Tuesday, August 10, 1999 Published at 13:39 GMT 14:39 UK
Boy dies of bubonic plague
Infections have been reported in areas around the Aral Sea
A teenage boy has died of bubonic plague in Kazakhstan after reportedly being bitten by a flea.
Doctors in Aralsk were unable to save him from the bacterial illness which is spread by fleas from infected rats. The region is currently suffering an infestation of fleas.
The head of public health in the Kyzyl-Orda region, Damir Dauletbayev, said: "A boy died in the village of Bokaysay after falling ill from septic bubonic plague, which strikes people down with lightning speed."
None so far have shown signs of having contracted the disease.
Health officials say this is the eighth outbreak of bubonic plague in Kazakhstan this year but it is the first time in almost a decade that someone has died from it.
The country is impoverished and does not have the resources to deal with largescale health problems. The flea infestation follows a plague of locusts earlier in the summer.
Infected camel meat
Our Central Asia correspondent Louise Hidalgo reports that a thousand kilograms of chemical disinfectants are being sent to the small village close to the Aral Sea where the dead boy lived.
The outbreak co-incided with an invasion of fleas in the nearby city of Aktau - so intense that it lead the local authorities to announce a state of emergency.
The plague has always been endemic across large swathes of this vast country which is home to 15 million people, but it has usually been kept in check with drugs and vacccines.
Kazakh officials are adamant that the situation this year is also under control but they admit that shortage of money - both for treatment and to cope with these new infestations - is a real problem.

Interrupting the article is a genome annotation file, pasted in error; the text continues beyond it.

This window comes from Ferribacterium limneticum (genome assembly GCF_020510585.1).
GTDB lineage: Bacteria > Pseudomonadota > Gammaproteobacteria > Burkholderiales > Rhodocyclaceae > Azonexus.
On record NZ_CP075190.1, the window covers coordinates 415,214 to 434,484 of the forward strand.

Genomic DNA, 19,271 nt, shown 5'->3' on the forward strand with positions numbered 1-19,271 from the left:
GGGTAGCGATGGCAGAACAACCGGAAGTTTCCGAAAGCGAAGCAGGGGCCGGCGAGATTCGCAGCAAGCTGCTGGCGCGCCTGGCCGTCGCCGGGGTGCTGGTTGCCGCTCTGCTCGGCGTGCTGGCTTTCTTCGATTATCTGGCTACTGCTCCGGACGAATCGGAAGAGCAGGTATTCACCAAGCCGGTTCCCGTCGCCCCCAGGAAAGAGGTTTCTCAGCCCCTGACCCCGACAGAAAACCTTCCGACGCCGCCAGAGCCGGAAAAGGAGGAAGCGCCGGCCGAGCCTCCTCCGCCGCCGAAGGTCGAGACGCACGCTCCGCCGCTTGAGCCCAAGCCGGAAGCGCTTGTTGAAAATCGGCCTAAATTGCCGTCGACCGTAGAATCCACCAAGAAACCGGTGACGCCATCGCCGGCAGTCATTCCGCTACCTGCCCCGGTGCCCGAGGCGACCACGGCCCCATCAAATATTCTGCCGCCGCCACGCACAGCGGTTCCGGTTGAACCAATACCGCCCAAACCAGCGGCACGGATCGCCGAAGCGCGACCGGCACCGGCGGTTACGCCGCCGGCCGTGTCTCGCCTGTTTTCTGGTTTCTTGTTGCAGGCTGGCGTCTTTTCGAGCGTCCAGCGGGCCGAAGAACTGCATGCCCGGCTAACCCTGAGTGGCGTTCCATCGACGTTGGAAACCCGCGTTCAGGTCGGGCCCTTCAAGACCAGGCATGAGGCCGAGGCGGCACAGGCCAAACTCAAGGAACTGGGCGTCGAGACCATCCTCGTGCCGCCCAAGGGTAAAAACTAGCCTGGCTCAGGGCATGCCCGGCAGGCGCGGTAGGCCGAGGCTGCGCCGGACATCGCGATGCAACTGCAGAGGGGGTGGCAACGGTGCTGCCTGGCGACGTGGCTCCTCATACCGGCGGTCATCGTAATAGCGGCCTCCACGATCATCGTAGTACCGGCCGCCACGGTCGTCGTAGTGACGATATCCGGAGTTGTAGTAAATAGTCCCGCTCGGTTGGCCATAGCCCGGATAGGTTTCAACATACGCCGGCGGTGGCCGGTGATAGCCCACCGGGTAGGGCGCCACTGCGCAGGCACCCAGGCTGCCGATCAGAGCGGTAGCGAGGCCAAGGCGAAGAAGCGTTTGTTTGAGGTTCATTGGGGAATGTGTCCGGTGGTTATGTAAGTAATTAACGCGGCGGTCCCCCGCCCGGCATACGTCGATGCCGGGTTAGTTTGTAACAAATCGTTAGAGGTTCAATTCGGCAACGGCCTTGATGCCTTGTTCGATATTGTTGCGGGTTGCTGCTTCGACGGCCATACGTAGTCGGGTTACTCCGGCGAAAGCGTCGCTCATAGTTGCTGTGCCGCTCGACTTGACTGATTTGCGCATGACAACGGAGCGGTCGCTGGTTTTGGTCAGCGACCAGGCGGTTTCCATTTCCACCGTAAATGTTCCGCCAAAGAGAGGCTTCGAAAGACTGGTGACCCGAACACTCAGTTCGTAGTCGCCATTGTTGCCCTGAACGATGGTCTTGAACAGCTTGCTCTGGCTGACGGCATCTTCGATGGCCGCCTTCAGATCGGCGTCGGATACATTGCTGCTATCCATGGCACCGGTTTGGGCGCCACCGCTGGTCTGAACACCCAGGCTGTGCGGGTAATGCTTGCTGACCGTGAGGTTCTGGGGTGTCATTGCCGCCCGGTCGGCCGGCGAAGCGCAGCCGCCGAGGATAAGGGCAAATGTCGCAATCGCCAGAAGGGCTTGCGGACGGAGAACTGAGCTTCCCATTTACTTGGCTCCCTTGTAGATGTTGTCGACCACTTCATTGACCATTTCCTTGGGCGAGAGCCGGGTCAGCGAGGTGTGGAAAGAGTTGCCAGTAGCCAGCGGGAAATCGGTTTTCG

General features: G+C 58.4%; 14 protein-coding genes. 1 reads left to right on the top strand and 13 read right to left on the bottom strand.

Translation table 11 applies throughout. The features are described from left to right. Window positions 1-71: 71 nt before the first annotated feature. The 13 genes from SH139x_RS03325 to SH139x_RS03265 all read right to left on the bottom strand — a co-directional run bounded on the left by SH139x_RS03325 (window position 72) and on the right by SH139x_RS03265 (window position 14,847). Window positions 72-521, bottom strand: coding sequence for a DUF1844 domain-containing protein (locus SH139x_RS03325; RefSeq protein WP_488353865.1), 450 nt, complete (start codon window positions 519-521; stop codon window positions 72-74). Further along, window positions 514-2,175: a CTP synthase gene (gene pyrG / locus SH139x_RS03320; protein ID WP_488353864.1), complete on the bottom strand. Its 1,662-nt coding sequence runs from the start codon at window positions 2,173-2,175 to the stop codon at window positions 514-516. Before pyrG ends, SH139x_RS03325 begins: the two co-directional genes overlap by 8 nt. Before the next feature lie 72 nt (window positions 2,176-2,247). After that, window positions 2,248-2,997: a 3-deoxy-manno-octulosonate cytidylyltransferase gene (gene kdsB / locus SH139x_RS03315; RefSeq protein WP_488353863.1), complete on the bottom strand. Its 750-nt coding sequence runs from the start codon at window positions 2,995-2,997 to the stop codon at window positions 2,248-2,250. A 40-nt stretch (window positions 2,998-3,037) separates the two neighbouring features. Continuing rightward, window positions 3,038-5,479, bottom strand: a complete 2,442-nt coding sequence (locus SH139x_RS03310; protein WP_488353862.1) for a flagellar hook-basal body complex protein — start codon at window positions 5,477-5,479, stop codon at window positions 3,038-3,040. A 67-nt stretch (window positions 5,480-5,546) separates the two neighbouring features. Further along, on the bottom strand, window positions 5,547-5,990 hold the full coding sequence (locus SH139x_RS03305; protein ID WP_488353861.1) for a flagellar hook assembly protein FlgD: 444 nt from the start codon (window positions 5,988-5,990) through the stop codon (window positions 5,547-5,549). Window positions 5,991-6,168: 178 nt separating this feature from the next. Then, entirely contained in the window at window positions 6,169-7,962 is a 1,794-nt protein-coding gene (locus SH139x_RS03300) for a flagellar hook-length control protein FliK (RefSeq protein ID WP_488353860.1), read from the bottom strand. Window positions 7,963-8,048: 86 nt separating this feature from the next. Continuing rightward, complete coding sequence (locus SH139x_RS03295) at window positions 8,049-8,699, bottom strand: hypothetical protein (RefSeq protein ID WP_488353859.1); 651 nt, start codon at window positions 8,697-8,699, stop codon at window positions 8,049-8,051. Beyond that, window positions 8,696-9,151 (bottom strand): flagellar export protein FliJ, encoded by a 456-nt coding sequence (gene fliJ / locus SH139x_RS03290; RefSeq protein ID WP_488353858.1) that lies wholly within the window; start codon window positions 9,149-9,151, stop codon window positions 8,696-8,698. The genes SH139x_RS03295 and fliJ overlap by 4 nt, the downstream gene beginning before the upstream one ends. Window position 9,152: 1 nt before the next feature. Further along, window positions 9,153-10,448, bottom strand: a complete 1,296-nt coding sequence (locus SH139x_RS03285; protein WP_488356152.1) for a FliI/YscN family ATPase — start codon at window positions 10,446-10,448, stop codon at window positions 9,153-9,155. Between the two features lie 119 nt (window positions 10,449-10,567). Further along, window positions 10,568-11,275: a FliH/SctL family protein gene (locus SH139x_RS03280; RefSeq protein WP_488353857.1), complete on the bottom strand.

Kazakhstan is a desperately poor country where many people can no longer afford the medicines they must now pay for, or even to travel to towns to seek treatment.
In recent years diseases like tuberculois, meningitis and diphtheria have been making a comeback.
In the 14th Century an outbreak of bubonic plague spread across Asia and Europe, killing more than 25 million people. Once victims contracted the illness there was a 75% chance that they would die.
There are a variety of symptoms. The lymph nodes swell with puss, and blood vessels break under the skin causing internal bleeding and turning the skin black - hence the name black death.
There is a vaccine against the disease but it is of limited use in an epidemic because it requires several weeks to become effective and the immunity lasts less than six months.
The World Health Organisation reported 108 plague deaths from 1,768 cases in 1992. It is easily treated if diagnosed at an early stage.